or

\begin{equation*} \text{Cost}=\begin{cases} 10x&x \le 9\\ 9+9x&10\le x\le 49\\ 58+8x&x\ge 50\\ \end{cases}\text{.} \end{equation*}
  1. The Excel command is =IF(A2 < 10, 10*A2, IF(A2 < 50, 90+9*(A2-9),450+8*(A2-49)))

  2. The graph is on the chart above.

  3. Note that this function is only defined for integers so technically it is not a continuous function at all. If we use the same definition for all reals as long as the pieces change at 9 and 49. Note however that the slopes change at 9 and 49.

14.

Let \(f(x)\) be the minimum of \((x-50)^2/25\) and 50.

15.

The cost of parking is $5 per hour rounded to the nearest half hour. For the chart of the values let x goes from 0 to 4 in steps of 0.2.

Solution.
  1. The Excel command is =5*CEILING(A2,0.5)

  2. The graph is on the chart above.

  3. The graph is discontinuous at multiples of .5

Exercise Group.

Profit model with nonlinear models

For Exercise 2.3.3.16–2.3.3.24, given the equations of the cost and demand price function:

  1. Find the revenue and profit functions.

  2. Evaluate cost, demand price, revenue, and profit at \(q_0\text{.}\)

  3. Find the first break-even point.

  4. Graph the profit function over a domain that includes the first break-even point. Add a textbox and label to identify the break-even point.

16.

Given \(\Dprice=30*(0.95)^{\quantity/10}\) and \(\cost=3 \quantity+100\text{,}\) with \(q_0=6\text{.}\)

17.

Given \(\Dprice=40*(0.90)^{(q/10)}\) and \(\cost=10 q+200\text{,}\) with \(q_0=10\text{.}\)

Solution.
  1. \begin{align*} \revenue \amp =q*40(0.90)^{q/10}\\ \profit \amp =q*40(0.90)^{q/10}-10q-200\text{.} \end{align*}
  2. \begin{align*} \Dprice(10)\amp =40*(0.90)^{10/10} =36\\ \cost(10) \amp =10*10+200=300\\ \revenue(10)\amp =q*40(0.90)^{10/10}=36\\ \profit \amp =400(0.90)^{10/10}-300=60 \end{align*}
  3. The first break-even point was found using Goal Seek and occurs when \(q = 7.4\text{.}\)

18.

Given \(\Dprice =- q/10+50\) and \(\cost=-2(q/1000)^2+10 q+1000\text{,}\) with \(q_0=300\text{.}\)

19.

Given \(\price=47*(0.96)^{(q/11)}\) and \(\cost=-2(q/1000)^2+17 q+1234\text{,}\) with \(q_0=59\text{.}\)

Solution.
  1. \begin{align*} \revenue \amp =q*47(0.96)^{q/11}\\ \profit \amp =q*47(0.96)^{q/11}+2(\frac{q}{1000})^2-17q-1234 \end{align*}
  2. Using Excel we get

  3. Using \(q = 60\) as the basis, using Goal Seek gives the value of our first break-even point as being 59.75.

20.

Given demand price is an exponential function and cost is a quadratic function fitting the data below and that \(q_0=75\text{.}\)

Quantity 100 130 160 190 220 250
Demand price 48 41 35 30 26 22
Cost 3000 3280 3560 3860 4160 4470
21.

Given demand price is an exponential function and cost is a quadratic function fitting the data below and that \(q_0=300\text{.}\)

Quantity 200 600 1000 1400 1800 2200
Demand price 190 171 155 140 126 114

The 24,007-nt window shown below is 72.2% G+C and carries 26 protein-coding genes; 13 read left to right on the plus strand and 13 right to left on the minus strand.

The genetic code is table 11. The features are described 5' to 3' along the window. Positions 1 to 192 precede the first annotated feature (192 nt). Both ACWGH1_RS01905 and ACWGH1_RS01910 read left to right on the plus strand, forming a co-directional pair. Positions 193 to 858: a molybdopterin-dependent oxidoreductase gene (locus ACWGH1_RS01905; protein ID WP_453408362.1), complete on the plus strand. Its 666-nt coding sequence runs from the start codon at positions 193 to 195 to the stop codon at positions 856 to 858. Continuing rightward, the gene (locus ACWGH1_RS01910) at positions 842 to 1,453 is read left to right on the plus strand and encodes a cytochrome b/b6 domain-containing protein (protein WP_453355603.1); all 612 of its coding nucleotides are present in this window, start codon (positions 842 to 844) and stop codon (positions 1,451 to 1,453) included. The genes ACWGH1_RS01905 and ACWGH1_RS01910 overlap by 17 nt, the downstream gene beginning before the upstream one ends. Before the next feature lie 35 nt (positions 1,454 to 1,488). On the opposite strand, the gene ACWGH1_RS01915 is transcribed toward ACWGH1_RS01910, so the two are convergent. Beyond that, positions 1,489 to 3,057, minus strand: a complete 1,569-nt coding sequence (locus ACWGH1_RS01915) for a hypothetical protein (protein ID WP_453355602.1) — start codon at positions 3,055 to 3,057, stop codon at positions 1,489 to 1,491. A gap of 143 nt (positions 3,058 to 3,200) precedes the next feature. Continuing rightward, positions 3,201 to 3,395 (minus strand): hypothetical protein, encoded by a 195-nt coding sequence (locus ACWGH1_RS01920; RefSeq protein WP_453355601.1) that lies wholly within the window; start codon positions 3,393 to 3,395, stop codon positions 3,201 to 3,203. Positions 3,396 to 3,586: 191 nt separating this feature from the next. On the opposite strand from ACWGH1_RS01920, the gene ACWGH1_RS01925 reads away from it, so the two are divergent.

Cost 30000 69600 109000 148000 186800 225200
Solution.

Using Excel trendlines, we use the polynomial of order 2 approximation for cost:

\begin{equation*} \cost = -0.0009x^2 + 99.864x + 10050\text{.} \end{equation*}

We use the exponential approximation for demand price:

\begin{equation*} \Dprice = 199.78e^{(-0.0003x)}\text{.} \end{equation*}
  1. \begin{gather*} \revenue=x*199.78e^{(-0.0003x)}\\ \profit=x*199.78e^{(-0.0003x)}-(-0.0009x^2 + 99.864x + 10050)\text{.} \end{gather*}
  2. Recreate the table, but now with the functions we found:

    We can add another column to find the values of the respective functions when \(q_0=300\text{.}\)

    Demand price = $ 182.59, cost = $39,928.20, revenue = $54,775.55 and profit = $14,847.35.

  3. The initial table does not include the break-even points.

    So we redo the table starting with q=0 and taking steps of 400. Goal Seek on the quantity q =0 reveals the first break even point to be at \(q = 107.27\text{.}\)

22.

Given demand price is a linear function and cost is a quadratic function fitting the data below and that \(q_0=800\text{.}\)

Quantity 200 600 1000 1400 1800 2200
Demand price 140 120 100 80 60 40
Cost 31600 52400 70000 84400 95600 103600
23.

Given

\begin{equation*} \Dprice(q)=\begin{cases} 100-q/10&q \le 50\\ 95-q/20&q \gt 50\\ \end{cases} \end{equation*}

and

\begin{equation*} \cost(q)=\begin{cases} 3000+50q&q \le 100\\ 3000+47q&q \gt 100\\ \end{cases}\text{.} \end{equation*}

with \(q_0=200\text{.}\)

Solution.
  1. \begin{align*} \revenue(q)=\begin{cases} q*100-q^2/10&q \le 50\\ 95q-q^2/20&q \gt 50\\ \end{cases}\\ \profit(q)=\begin{cases} q*100-q^2/10-50q-3000&q \le 50\\ 95q-q^2/20-50q-3000&50 \lt q \le 100\\ 95q-q^2/20-47q-3000&q \gt 100\\ \end{cases} \end{align*}
  2. Cost = $12,400, demand price = $88, revenue = $17,600, and profit = $5200

  3. The table shows that the breakeven point is close to \(q = 70\text{.}\)

    Goal Seek shows it’s at \(q=72.5\text{.}\)

24.

Given

\begin{equation*} \Dprice(q)=\begin{cases} 200-0.05q&q \le 50\\ 200-0.07q&q \gt 50\\ \end{cases} \end{equation*}

and

\begin{equation*} \cost(q)=\begin{cases} 4000+40q&q \le 100\\ 4000+37q&q \gt 100\\ \end{cases} \end{equation*}

with \(q_0=300\text{.}\)